Material refers to the quantity of pieces and pawns on the board.
In games between masters, most players will resign if they are even one piece behind since they understand the value of extra material. They know their chances to beat another master whilst being a piece behind is almost zero.
However, if your opponent isn’t a master you should play on because there is a reasonable chance that they might still make a mistake which you can exploit.
The material objective
Generally, the player with more material can gain control by forcing the opponent’s pieces into defensive positions and then using the extra material to attack new targets.
The first objective: Aim to win material
Bobby Fischer on the “material objective”
The legendary world-champion, Bobby Fischer, strongly believed in the importance of what we will now call the “material objective”:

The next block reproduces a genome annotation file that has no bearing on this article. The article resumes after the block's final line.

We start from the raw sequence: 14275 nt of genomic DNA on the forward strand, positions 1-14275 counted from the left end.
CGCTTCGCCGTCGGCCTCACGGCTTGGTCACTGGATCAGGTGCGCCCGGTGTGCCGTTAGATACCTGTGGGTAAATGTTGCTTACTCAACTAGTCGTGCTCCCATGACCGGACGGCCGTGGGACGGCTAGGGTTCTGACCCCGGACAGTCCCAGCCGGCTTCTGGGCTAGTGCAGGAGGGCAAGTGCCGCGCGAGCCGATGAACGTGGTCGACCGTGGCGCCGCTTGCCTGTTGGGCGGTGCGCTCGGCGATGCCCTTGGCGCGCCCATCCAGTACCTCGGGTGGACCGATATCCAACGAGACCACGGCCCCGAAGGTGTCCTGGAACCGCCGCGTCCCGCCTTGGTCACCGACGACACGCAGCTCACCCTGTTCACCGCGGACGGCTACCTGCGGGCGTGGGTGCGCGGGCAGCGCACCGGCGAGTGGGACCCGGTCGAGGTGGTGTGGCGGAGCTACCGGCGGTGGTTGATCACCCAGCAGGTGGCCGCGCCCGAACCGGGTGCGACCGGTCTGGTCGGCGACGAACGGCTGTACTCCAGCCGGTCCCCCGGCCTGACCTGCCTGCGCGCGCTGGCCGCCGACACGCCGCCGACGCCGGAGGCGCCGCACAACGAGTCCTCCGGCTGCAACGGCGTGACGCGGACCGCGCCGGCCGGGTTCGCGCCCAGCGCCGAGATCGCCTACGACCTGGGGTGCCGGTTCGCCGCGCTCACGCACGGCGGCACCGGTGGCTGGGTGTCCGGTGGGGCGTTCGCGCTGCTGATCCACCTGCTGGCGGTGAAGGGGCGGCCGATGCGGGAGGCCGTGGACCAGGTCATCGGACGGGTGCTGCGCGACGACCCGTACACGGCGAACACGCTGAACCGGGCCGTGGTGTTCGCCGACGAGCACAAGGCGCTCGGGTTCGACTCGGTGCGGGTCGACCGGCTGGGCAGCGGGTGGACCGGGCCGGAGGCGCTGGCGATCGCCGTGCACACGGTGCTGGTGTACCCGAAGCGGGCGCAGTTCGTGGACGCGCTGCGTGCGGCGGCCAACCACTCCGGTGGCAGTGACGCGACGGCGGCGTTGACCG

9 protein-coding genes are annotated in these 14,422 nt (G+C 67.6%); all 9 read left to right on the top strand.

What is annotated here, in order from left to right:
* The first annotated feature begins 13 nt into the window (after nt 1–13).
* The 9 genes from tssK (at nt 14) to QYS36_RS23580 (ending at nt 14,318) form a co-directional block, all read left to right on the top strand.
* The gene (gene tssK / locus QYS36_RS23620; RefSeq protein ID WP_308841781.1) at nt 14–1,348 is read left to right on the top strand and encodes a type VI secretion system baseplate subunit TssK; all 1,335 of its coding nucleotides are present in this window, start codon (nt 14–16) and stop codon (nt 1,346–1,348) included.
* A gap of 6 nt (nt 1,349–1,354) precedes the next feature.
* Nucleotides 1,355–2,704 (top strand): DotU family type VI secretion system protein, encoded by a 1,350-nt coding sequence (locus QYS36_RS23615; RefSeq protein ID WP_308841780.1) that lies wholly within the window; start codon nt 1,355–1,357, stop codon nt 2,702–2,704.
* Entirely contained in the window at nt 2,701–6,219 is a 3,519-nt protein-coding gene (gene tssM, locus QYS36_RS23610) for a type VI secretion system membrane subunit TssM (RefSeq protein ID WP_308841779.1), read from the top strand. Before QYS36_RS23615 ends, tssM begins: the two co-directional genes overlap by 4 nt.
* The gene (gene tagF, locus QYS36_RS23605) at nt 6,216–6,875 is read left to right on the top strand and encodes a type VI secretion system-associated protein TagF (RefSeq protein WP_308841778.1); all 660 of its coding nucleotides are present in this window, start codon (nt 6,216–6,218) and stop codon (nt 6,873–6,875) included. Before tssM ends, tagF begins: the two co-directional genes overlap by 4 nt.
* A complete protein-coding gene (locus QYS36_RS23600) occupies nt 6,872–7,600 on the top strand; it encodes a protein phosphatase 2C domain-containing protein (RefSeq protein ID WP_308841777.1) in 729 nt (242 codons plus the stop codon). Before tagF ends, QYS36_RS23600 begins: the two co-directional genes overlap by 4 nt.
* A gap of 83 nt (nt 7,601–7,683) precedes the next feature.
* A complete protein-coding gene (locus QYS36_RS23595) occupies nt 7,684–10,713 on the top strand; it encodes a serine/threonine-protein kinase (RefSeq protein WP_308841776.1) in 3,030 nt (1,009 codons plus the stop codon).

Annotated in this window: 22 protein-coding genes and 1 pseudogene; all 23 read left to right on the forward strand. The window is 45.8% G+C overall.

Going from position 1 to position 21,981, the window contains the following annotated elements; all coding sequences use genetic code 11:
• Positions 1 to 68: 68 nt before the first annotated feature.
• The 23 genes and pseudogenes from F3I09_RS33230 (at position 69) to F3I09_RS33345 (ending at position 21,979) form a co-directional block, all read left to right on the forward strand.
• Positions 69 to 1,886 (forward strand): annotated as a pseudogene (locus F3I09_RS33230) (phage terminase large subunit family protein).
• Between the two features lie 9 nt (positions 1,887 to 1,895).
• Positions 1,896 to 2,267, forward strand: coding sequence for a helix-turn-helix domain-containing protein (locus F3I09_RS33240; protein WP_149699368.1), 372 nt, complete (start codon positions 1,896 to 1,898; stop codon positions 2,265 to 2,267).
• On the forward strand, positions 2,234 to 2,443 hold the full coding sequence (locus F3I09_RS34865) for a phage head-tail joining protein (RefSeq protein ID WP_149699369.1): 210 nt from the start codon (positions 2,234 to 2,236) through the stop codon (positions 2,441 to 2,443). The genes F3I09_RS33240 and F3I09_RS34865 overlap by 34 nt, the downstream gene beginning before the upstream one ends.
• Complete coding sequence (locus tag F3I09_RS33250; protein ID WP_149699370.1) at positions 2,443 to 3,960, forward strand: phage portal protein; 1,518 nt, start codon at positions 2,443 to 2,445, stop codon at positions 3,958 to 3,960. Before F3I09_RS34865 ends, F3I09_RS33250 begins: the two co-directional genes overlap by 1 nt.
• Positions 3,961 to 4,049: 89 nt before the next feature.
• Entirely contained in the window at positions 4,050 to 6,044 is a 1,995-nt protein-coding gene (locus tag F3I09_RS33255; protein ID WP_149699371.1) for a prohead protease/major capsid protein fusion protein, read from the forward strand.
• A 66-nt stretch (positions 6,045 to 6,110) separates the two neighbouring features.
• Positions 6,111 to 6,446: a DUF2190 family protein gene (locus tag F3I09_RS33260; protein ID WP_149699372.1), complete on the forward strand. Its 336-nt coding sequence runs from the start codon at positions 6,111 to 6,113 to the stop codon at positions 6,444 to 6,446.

Focus on winning material because the player with more pieces can gain control by using their extra forces to attack more targets than what the opponent can defend.
It is important to understand the relative value of the pieces.
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The point-values of the pieces
The pieces have point-values which reflect their degree of mobility.
However, the position on the board can affect the mobility and roles of the pieces – therefore the points are only an estimation of their value in average situations.
* In most positions a bishop is actually worth a bit more than a knight
** The king is a powerful piece in the endgame-stage of the game
An advantage refers to any factors in the position that may improve your chances of winning the game.
A material advantage goes to the player who has more and/or stronger pieces. The simplest way to determine which player has a material advantage is to compare the point-values of the remaining pieces on the board.
Material superiority isn’t the only factor that determines who has an advantage, but it is often the most important one.
Next Lesson – How to use a material advantage in chess
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